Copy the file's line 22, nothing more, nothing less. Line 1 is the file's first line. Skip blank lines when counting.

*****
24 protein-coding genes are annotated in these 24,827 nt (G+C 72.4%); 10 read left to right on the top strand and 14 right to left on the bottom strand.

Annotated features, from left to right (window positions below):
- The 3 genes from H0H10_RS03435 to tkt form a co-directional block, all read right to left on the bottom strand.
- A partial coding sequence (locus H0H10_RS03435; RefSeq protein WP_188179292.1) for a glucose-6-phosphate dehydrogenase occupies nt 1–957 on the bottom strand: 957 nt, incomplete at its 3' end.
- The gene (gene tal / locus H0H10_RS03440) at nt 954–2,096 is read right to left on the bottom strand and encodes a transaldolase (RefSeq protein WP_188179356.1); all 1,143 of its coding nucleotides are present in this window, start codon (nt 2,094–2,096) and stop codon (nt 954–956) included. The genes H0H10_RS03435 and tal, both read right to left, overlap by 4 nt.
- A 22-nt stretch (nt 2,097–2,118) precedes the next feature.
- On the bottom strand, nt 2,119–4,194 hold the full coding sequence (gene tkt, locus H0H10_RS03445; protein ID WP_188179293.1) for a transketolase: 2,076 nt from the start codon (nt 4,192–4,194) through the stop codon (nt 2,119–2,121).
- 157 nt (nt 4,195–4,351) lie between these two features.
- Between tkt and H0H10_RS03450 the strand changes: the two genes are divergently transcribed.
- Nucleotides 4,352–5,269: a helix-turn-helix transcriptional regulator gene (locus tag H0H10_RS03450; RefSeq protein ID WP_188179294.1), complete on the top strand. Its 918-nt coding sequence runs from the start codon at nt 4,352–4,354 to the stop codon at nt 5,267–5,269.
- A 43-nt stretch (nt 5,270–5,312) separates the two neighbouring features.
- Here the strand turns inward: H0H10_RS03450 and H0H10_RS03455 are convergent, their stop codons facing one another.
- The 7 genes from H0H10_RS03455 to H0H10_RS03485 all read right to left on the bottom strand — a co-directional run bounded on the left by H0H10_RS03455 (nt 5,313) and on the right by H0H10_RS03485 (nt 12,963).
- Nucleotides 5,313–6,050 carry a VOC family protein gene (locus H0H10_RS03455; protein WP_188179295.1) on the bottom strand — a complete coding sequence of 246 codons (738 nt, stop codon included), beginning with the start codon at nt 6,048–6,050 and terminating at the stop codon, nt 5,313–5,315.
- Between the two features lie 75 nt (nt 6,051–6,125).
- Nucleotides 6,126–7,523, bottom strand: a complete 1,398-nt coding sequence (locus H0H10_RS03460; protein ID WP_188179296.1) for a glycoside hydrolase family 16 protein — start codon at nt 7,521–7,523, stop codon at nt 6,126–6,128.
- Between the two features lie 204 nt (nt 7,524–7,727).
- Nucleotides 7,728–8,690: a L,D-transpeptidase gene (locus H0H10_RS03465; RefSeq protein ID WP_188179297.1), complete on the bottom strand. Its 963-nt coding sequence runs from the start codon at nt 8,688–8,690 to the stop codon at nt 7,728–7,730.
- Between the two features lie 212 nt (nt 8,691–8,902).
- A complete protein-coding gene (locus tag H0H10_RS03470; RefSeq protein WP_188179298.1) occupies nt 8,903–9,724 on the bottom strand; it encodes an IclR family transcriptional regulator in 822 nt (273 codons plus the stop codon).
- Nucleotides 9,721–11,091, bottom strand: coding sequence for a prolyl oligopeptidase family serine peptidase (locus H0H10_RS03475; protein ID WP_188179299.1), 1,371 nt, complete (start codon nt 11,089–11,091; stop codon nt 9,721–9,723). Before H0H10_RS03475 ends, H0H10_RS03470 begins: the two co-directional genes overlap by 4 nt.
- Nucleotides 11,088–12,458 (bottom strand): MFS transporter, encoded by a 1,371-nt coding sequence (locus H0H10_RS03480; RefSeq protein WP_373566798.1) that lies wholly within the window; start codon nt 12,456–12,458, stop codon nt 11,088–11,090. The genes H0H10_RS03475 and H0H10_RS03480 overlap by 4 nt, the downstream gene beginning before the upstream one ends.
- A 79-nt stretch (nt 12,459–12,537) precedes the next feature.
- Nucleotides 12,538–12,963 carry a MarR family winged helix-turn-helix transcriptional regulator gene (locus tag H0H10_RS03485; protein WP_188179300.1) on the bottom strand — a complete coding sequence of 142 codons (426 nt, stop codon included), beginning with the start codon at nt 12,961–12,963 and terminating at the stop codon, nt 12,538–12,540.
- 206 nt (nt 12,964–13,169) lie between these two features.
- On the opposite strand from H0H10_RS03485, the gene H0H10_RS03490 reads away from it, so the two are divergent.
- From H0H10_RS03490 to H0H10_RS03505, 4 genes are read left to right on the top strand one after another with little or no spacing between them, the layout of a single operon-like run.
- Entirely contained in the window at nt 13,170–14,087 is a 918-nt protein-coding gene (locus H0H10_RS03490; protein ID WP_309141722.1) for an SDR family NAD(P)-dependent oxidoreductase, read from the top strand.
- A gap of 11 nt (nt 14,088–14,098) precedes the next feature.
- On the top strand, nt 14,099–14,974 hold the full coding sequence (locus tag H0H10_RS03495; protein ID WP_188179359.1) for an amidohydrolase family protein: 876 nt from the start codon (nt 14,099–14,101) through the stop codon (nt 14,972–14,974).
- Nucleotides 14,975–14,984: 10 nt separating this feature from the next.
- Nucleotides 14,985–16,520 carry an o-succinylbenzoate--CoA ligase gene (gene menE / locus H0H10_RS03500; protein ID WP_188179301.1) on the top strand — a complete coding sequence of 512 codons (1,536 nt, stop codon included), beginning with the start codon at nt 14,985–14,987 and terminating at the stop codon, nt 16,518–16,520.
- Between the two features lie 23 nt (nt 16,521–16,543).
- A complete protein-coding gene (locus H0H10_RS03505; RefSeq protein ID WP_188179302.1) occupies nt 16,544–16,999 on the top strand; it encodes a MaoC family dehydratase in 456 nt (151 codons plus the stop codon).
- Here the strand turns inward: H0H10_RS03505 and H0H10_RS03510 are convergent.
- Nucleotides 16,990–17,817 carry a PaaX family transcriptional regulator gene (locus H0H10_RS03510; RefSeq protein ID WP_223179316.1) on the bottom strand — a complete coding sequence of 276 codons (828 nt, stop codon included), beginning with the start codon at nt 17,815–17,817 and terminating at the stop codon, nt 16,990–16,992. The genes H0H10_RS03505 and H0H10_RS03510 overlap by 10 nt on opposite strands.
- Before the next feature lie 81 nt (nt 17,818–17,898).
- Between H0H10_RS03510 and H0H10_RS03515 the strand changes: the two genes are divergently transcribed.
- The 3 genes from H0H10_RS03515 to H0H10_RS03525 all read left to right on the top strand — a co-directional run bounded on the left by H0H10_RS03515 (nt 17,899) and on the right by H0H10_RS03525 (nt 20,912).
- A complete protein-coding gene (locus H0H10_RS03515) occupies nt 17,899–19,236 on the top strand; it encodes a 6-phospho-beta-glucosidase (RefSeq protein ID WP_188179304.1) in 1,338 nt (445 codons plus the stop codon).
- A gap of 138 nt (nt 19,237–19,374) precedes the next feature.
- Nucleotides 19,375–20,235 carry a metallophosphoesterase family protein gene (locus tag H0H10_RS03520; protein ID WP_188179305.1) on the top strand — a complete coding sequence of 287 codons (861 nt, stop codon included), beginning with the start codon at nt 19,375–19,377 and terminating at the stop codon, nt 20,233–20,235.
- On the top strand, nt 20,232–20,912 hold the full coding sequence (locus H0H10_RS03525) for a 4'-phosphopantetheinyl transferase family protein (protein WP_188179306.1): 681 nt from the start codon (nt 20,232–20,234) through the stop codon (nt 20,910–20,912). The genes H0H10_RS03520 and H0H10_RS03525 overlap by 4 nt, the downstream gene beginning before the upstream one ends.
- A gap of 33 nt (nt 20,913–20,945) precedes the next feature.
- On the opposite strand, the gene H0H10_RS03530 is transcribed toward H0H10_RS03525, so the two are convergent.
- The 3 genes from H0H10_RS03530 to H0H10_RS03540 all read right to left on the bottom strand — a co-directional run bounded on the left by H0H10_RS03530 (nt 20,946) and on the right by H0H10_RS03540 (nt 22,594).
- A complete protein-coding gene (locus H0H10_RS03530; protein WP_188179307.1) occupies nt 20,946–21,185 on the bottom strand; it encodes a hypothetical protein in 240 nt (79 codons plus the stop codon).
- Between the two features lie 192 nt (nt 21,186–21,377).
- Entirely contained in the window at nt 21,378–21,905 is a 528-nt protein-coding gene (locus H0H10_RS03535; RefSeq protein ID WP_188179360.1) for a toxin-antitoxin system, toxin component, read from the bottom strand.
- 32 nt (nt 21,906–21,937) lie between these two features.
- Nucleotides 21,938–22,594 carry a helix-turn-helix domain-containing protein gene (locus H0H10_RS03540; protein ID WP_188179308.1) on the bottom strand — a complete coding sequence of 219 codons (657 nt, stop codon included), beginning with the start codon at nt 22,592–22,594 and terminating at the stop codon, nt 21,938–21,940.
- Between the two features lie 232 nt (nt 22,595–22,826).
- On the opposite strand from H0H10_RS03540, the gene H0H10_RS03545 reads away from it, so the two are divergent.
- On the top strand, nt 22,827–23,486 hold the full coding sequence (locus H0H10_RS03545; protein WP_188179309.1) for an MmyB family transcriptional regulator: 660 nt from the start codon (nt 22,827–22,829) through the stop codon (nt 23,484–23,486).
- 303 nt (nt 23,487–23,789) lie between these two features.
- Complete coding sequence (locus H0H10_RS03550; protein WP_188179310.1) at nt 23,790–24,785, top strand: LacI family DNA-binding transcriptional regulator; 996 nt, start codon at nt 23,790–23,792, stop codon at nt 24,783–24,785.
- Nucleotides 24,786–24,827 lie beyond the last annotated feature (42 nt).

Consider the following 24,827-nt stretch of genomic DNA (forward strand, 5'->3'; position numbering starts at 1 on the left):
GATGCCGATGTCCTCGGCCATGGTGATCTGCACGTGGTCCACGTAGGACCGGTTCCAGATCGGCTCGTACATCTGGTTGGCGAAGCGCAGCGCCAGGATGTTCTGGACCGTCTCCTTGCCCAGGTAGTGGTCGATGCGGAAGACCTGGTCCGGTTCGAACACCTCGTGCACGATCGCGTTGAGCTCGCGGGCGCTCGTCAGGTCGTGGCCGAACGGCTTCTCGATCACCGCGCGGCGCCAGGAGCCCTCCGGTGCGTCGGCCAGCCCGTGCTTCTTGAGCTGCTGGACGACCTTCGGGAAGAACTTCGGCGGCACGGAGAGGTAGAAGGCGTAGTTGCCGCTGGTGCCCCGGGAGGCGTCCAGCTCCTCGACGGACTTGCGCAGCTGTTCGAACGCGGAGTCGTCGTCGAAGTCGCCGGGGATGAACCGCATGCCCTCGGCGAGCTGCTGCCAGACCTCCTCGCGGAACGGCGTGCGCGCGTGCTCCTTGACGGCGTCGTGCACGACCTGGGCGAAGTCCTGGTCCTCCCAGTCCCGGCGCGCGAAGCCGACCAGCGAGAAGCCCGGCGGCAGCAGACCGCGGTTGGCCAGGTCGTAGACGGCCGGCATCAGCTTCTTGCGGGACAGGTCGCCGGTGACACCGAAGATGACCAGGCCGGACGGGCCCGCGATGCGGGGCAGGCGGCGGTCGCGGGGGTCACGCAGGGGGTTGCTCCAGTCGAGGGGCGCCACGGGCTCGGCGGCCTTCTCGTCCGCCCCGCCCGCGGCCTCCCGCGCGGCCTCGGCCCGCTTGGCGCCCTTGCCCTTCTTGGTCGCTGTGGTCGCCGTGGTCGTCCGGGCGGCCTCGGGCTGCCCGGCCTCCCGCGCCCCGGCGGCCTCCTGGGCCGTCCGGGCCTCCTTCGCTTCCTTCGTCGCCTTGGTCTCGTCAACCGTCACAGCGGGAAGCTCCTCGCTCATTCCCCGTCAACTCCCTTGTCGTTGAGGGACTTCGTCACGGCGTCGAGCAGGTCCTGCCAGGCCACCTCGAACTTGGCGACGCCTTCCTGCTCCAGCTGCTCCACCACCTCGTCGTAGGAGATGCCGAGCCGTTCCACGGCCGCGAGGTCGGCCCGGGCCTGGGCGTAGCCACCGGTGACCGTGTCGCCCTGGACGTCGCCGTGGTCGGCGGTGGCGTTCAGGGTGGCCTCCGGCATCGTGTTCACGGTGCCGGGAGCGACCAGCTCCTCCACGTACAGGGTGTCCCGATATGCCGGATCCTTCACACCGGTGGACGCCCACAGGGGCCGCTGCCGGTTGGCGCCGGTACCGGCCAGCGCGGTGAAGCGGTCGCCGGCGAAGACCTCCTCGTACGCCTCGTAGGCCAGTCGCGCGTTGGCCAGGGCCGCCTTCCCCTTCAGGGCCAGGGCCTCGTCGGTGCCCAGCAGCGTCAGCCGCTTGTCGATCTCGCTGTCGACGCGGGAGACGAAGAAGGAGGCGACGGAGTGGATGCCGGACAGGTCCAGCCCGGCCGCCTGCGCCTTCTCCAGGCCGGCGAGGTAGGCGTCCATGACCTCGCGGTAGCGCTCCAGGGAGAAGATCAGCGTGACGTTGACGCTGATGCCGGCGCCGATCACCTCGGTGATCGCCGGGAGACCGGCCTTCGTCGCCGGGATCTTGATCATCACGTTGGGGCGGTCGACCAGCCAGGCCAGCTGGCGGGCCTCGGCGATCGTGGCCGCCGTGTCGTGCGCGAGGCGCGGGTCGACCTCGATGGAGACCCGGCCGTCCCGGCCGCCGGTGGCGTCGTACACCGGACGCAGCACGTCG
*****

- Nucleotides 11,088–12,458 (bottom strand): MFS transporter, encoded by a 1,371-nt coding sequence (locus H0H10_RS03480; RefSeq protein WP_373566798.1) that lies wholly within the window; start codon nt 12,456–12,458, stop codon nt 11,088–11,090. The genes H0H10_RS03475 and H0H10_RS03480 overlap by 4 nt, the downstream gene beginning before the upstream one ends.